## Sunday, May 15, 2016

### Special relatively predicts the photon: Minkowski:Poincaré:Lorentz:Boosts from 2 assumptions & math.

From Backreaction: Dear Dr B: If photons have a mass, would this mean special relativity is no longer valid? I learn that while Einstein may have created Special Relativity with light in mind he could have done it in the dark.

To summarize …

1. Make time a coordinate rather than a parameter. That produces 4 dimensional space time.
2. Call that Minkowski space.
3. Require that laws of physics be the same for all observers moving at constant velocity in Minkowski space (inertial observers).
4. Mathematically, that means symmetry transformations are required. The group of these transformations is called the Poincaré group.
5. The Poincaré group (again, math) has two subgroups. One is translation — all space-time points have same physics. That one is not so interesting.
6. The other Poincaré group is called the Lorentz-group. It has rotations and boosts. Rotations in space aren’t so interesting, they just say all directions are the same. Boosts are rotations between space and time. Minkowski:Poincaré:Lorentz:Boosts give us length and time contraction and the like.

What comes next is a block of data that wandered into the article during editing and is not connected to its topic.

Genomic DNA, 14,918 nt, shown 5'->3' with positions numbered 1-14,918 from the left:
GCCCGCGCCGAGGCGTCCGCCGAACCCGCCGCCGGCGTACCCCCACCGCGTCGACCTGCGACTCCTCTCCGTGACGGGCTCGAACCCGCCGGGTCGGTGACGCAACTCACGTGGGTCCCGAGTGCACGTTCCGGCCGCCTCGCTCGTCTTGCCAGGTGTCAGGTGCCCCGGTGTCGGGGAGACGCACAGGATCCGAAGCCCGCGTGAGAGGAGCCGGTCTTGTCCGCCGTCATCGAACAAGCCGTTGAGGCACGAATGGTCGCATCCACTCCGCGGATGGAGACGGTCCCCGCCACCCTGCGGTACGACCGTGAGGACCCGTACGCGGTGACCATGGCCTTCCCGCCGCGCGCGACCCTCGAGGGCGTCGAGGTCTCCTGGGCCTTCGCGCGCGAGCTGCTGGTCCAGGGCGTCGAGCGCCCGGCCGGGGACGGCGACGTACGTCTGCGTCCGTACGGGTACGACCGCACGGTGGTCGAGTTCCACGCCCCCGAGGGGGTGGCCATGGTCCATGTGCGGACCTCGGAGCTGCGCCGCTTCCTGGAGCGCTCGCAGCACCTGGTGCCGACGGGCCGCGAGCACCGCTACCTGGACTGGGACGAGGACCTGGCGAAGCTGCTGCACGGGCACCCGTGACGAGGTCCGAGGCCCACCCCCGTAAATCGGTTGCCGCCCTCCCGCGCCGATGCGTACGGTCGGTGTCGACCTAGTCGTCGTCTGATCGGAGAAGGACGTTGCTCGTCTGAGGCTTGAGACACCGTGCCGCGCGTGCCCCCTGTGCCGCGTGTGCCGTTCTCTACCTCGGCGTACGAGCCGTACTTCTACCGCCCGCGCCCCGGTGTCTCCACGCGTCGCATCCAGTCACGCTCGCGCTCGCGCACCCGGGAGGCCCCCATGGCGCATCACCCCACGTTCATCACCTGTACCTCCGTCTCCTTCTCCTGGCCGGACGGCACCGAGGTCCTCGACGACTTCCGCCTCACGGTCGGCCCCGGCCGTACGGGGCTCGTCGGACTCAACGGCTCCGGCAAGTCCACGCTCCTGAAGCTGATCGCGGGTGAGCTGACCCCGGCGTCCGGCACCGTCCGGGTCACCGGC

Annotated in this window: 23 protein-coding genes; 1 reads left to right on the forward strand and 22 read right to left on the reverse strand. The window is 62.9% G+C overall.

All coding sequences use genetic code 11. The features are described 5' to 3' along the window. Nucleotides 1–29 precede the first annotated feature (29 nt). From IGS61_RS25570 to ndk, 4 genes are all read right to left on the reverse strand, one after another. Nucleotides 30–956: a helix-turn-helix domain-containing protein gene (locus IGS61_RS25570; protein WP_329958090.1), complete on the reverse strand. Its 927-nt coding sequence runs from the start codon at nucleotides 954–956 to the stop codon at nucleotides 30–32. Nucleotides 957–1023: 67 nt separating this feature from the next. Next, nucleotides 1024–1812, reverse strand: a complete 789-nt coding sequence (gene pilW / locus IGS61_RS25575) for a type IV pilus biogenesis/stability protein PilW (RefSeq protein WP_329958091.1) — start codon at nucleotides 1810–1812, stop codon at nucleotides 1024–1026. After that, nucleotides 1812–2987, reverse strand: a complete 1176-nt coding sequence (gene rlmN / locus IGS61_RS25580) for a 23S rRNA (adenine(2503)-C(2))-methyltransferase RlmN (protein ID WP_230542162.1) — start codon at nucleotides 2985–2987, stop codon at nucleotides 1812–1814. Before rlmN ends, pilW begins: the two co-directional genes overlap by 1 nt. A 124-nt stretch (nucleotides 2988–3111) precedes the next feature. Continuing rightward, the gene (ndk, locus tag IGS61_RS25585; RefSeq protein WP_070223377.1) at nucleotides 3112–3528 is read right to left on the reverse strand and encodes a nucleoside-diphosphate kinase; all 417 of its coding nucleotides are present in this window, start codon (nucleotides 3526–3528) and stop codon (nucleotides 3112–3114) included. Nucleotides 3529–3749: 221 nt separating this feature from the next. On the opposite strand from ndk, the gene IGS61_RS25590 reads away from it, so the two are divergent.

Deriving the Lorentz-group …  is a three-liner … it is merely based on the requirement that the metric of Minkowski-space has to remain invariant … the  boosts depend on a free constant with the dimension of a speed. You can further show that this constant is the speed of massless particles.

… if photons are massless, then the constant in the Lorentz-transformation is the speed of light. If photons are not massless, then the constant in the Lorentz-transformation is still there, but not identical to the speed of light….

Giving a mass to photons is unappealing not because it violates special relativity – it doesn’t – but because it violates gauge-invariance, the most cherished principle underlying the standard model. But that’s a different story and shall be told another time.

Perhaps (this is me writing) another way of thinking about this is that making time a coordinate, and requiring physics have inertial constancy, gives us, through math, the properties of a massless particle. So if we didn’t already have personal experience with photons, we’d know what to look for. When we found them we’d then say that our science made a great prediction…

I’m really looking forward to Dr. Hossenfelder’s explanation of Gauge-invariance.

PS. OS X insists in quietly auto-correcting photons to photos.